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    In the original Qt, the platform backends are in separate plugins. I have never understood the advantage of this, but it makes the deployment more complicated. LeanQt puts both the front and the backend in the same library. It is even easy to merge all parts of LeanQt into just one static or shared library.

    Because sometimes it’s useful to support more than one in a single application. For example, on macOS you can ship and X11 or Quartz UI with different plugins (normally you’d use Quartz, but you could use X11 for remote display over SSH). I believe the key use case for this was to allow local and remote displays, where you’d use the X11/Wayland/Quartz/Win32 for local display and an HTTP / WebSocket / Canvas back end for remote display. This would let you run a Qt app on your desktop natively and also serve it for your mobile devices to use from a web browser.

    I’m not sure the extent to which anyone has taken advantage of this, but it always makes me uncomfortable when people say ‘I don’t understand why this feature exists and so I’m going to remove it’.

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      Thanks. Last time I used Qt with the X11 binding on a Mac was twenty years ago. It’s still possible to compile an application with LeanQt so it works with X11 on Mac, as long as there is an xcb API on Mac (didn’t check). It would even be possible to statically link an application with both the xcb and cocoa integration to make them selectable at startup and still not using plugings for this. Concerning the use of desktop applications on mobile devices I’m sceptical; usually the look and feel is so different that you have to implement different GUIs for desktop and mobile, unless it’s a very simple application.

      it always makes me uncomfortable when people say …

      Well, it’s a good criterion for weeding out questionable features; my experience with Qt spans twenty years and a wide variety of application areas including CLI, server and embedded; if it’s not immediately obvious to me that it’s an important feature, I take the liberty of throwing it out. People can continue to use original Qt if someone absolutely needs the feature.

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        I’m sure there are reasons why such plugin system exists. In fact, every line of code in the Qt codebase ended up there for a reason and, thus, can be reasoned about.

        What I will say, however, from a plain ol’ FOSS developer standpoint (me) that has the reasonable wish to distribute his plain ol’ QtWidgets program in a statically compiled manner - this is unreasonably difficult to achieve with Qt and consequently I have spent/wasted many hours in this area … partly because of things like the plugin system that complicate the build process a lot while such feature(s) (seemingly) gain me nothing.

        I am excited about LeanQt for this reason; it aims to make Qt development easy for the majority while those with ‘exotic’ requirements can use ‘the real Qt’.

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          I’m sure there are reasons why such plugin system exists.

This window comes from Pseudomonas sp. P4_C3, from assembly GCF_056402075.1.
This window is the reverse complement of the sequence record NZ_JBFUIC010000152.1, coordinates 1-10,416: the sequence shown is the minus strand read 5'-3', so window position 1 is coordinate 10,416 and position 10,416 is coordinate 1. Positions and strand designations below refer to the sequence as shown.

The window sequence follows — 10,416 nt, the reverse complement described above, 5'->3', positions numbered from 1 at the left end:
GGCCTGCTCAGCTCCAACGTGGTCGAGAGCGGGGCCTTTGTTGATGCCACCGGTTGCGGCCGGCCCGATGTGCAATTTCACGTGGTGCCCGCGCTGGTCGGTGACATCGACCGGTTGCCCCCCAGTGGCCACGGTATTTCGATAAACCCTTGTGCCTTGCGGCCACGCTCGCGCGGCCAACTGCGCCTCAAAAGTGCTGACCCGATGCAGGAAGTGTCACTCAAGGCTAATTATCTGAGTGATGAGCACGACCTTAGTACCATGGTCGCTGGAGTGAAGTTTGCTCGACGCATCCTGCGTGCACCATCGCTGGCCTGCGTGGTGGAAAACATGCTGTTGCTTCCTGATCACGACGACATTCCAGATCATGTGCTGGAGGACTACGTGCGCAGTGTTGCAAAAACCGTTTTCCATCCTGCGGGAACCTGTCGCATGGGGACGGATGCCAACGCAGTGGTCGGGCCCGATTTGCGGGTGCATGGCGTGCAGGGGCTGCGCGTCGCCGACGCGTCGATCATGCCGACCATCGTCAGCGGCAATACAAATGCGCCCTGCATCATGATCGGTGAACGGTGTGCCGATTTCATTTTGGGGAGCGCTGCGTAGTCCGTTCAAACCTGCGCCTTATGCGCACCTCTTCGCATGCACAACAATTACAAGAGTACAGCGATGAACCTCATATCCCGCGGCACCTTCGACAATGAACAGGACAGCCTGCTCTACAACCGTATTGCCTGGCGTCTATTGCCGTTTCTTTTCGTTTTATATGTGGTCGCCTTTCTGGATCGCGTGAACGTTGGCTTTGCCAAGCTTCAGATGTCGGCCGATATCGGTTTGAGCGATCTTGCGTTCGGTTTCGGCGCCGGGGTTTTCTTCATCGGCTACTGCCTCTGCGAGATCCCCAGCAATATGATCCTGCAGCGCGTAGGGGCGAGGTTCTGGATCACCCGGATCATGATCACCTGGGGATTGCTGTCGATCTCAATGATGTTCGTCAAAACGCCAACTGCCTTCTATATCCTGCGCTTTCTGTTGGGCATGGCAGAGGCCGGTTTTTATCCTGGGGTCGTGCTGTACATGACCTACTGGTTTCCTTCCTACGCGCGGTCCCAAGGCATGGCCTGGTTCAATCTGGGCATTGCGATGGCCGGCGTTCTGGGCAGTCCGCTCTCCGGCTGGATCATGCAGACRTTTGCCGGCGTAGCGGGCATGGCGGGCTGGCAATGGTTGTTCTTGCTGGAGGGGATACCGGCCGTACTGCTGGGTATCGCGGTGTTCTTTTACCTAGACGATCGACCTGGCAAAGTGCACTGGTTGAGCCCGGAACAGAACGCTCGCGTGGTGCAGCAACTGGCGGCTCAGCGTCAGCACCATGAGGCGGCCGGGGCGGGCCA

There was a time when people thought that a modular program must be composed of dynamic libraries, or even by components in different processes with marshalled calls; anything else would have been called monolythic; but fashion trends come and go, and with each generation of developers priorities change.

          distribute his plain ol’ QtWidgets program in a statically compiled manner

          That’s easy to do with LeanQt; but it’s also easy to put all Qt in a single shared library to appease LGPL if need be.

          while such feature(s) (seemingly) gain me nothing.

          So there are already at least two people who see it that way.

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        No support planned: accessibility


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          I have been following this project since I first saw it posted here a few months ago. It’s very enticing to me as someone who finally gave into using Qt after years of resisting due to how (overly) complex and bloated I judged it to be. I noticed that you explicitly list web stuff as something you don’t plan to support - which makes sense to me on principle - however I was wondering if it would at all be practical to use QtWebEngine with LeanQt in the future. I have a custom HTML document organizer I’m working on, and using nothing “special” from Qt besides this WebEngine monstrosity -albeit, begrudgingly-.

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            Isn’t the QtWebEngine just a thin layer on top of Chromium (i.e. the Chromium Embedded Framework)? If so you could consider using something like Node.js with Electron (https://www.electronjs.org/), instead of Qt and C++, which is good at HTML and uses the Chromium means to design GUI applications. Building Chromium is quite an achievement itself including thousands of source files, which I wouldn’t want to integrate into LeanQt for many reasons. Qt itself has built-in support for HTML and richtext documents, even without QtWebEngine; but it’s not comparable to a full fledged browser; so depending on your needs you could use QDocument with QTextHtmlParser; I’m using it e.g. to import HTML documents into my outliner (https://github.com/rochus-keller/CrossLine).

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              Thanks for that info. I didn’t know about QTextHtmlParser, I’ll definitely be taking advantage of that. Regarding QtWebEngine, my understanding is that it’s a stripped down build of Chromium that removes a lot of the extra garbage. It’s still not lean by any means, of course.